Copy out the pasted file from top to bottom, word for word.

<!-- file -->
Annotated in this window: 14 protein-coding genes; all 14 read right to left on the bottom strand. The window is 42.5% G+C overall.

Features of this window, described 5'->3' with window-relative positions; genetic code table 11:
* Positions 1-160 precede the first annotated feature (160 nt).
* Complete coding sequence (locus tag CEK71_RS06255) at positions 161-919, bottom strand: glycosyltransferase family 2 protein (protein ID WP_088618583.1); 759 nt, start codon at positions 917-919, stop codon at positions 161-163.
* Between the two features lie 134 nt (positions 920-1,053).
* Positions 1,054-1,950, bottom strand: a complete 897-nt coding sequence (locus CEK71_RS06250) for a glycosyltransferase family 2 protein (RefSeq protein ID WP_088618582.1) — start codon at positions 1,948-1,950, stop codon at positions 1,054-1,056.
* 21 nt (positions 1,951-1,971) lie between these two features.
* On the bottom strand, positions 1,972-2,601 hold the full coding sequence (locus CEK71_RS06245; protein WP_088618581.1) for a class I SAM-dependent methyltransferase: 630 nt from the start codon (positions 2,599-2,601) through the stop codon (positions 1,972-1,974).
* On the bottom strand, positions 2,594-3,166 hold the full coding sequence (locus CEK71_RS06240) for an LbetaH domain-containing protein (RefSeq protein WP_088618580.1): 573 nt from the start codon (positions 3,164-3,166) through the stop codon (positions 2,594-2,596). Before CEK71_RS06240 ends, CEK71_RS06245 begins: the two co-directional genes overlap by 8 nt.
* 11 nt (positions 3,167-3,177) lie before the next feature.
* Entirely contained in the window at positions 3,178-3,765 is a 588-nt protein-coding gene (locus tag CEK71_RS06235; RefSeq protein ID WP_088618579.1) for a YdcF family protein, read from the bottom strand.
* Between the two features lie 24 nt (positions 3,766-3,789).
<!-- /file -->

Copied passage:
Annotated in this window: 14 protein-coding genes; all 14 read right to left on the bottom strand. The window is 42.5% G+C overall.

Features of this window, described 5'->3' with window-relative positions; genetic code table 11:
* Positions 1-160 precede the first annotated feature (160 nt).
* Complete coding sequence (locus tag CEK71_RS06255) at positions 161-919, bottom strand: glycosyltransferase family 2 protein (protein ID WP_088618583.1); 759 nt, start codon at positions 917-919, stop codon at positions 161-163.
* Between the two features lie 134 nt (positions 920-1,053).
* Positions 1,054-1,950, bottom strand: a complete 897-nt coding sequence (locus CEK71_RS06250) for a glycosyltransferase family 2 protein (RefSeq protein ID WP_088618582.1) — start codon at positions 1,948-1,950, stop codon at positions 1,054-1,056.
* 21 nt (positions 1,951-1,971) lie between these two features.
* On the bottom strand, positions 1,972-2,601 hold the full coding sequence (locus CEK71_RS06245; protein WP_088618581.1) for a class I SAM-dependent methyltransferase: 630 nt from the start codon (positions 2,599-2,601) through the stop codon (positions 1,972-1,974).
* On the bottom strand, positions 2,594-3,166 hold the full coding sequence (locus CEK71_RS06240) for an LbetaH domain-containing protein (RefSeq protein WP_088618580.1): 573 nt from the start codon (positions 3,164-3,166) through the stop codon (positions 2,594-2,596). Before CEK71_RS06240 ends, CEK71_RS06245 begins: the two co-directional genes overlap by 8 nt.
* 11 nt (positions 3,167-3,177) lie before the next feature.
* Entirely contained in the window at positions 3,178-3,765 is a 588-nt protein-coding gene (locus tag CEK71_RS06235; RefSeq protein ID WP_088618579.1) for a YdcF family protein, read from the bottom strand.
* Between the two features lie 24 nt (positions 3,766-3,789).